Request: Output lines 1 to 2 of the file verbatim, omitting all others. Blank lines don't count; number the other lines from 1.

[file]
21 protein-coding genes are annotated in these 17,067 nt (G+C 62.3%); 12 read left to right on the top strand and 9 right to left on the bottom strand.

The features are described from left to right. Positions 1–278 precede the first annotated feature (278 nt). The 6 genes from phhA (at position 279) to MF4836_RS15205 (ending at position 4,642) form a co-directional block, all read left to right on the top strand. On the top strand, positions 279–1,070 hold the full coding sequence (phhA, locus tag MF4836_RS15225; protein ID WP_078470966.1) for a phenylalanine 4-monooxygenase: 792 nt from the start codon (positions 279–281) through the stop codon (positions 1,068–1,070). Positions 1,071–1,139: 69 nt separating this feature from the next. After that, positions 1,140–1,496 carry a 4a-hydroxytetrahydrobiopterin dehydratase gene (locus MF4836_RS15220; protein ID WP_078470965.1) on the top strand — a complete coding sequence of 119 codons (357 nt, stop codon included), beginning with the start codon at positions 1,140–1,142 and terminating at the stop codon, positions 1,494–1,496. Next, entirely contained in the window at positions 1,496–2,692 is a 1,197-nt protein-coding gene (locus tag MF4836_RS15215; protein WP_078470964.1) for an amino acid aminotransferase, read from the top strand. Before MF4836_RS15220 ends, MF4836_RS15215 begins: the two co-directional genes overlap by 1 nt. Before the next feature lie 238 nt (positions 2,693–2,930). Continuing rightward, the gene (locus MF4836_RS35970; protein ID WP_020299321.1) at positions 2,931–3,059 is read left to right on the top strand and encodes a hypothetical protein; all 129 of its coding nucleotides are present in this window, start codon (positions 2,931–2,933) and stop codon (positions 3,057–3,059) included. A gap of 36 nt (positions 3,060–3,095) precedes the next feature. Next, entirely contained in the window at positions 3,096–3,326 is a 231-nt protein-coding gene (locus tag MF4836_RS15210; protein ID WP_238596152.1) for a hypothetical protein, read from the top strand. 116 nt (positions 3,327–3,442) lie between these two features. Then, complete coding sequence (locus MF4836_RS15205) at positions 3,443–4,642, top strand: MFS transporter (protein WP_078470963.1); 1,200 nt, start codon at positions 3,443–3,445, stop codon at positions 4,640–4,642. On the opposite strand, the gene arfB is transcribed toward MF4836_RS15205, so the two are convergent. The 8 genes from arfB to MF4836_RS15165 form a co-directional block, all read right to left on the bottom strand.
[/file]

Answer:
21 protein-coding genes are annotated in these 17,067 nt (G+C 62.3%); 12 read left to right on the top strand and 9 right to left on the bottom strand.

The features are described from left to right. Positions 1–278 precede the first annotated feature (278 nt). The 6 genes from phhA (at position 279) to MF4836_RS15205 (ending at position 4,642) form a co-directional block, all read left to right on the top strand. On the top strand, positions 279–1,070 hold the full coding sequence (phhA, locus tag MF4836_RS15225; protein ID WP_078470966.1) for a phenylalanine 4-monooxygenase: 792 nt from the start codon (positions 279–281) through the stop codon (positions 1,068–1,070). Positions 1,071–1,139: 69 nt separating this feature from the next. After that, positions 1,140–1,496 carry a 4a-hydroxytetrahydrobiopterin dehydratase gene (locus MF4836_RS15220; protein ID WP_078470965.1) on the top strand — a complete coding sequence of 119 codons (357 nt, stop codon included), beginning with the start codon at positions 1,140–1,142 and terminating at the stop codon, positions 1,494–1,496. Next, entirely contained in the window at positions 1,496–2,692 is a 1,197-nt protein-coding gene (locus tag MF4836_RS15215; protein WP_078470964.1) for an amino acid aminotransferase, read from the top strand. Before MF4836_RS15220 ends, MF4836_RS15215 begins: the two co-directional genes overlap by 1 nt. Before the next feature lie 238 nt (positions 2,693–2,930). Continuing rightward, the gene (locus MF4836_RS35970; protein ID WP_020299321.1) at positions 2,931–3,059 is read left to right on the top strand and encodes a hypothetical protein; all 129 of its coding nucleotides are present in this window, start codon (positions 2,931–2,933) and stop codon (positions 3,057–3,059) included. A gap of 36 nt (positions 3,060–3,095) precedes the next feature. Next, entirely contained in the window at positions 3,096–3,326 is a 231-nt protein-coding gene (locus tag MF4836_RS15210; protein ID WP_238596152.1) for a hypothetical protein, read from the top strand. 116 nt (positions 3,327–3,442) lie between these two features. Then, complete coding sequence (locus MF4836_RS15205) at positions 3,443–4,642, top strand: MFS transporter (protein WP_078470963.1); 1,200 nt, start codon at positions 3,443–3,445, stop codon at positions 4,640–4,642. On the opposite strand, the gene arfB is transcribed toward MF4836_RS15205, so the two are convergent. The 8 genes from arfB to MF4836_RS15165 form a co-directional block, all read right to left on the bottom strand.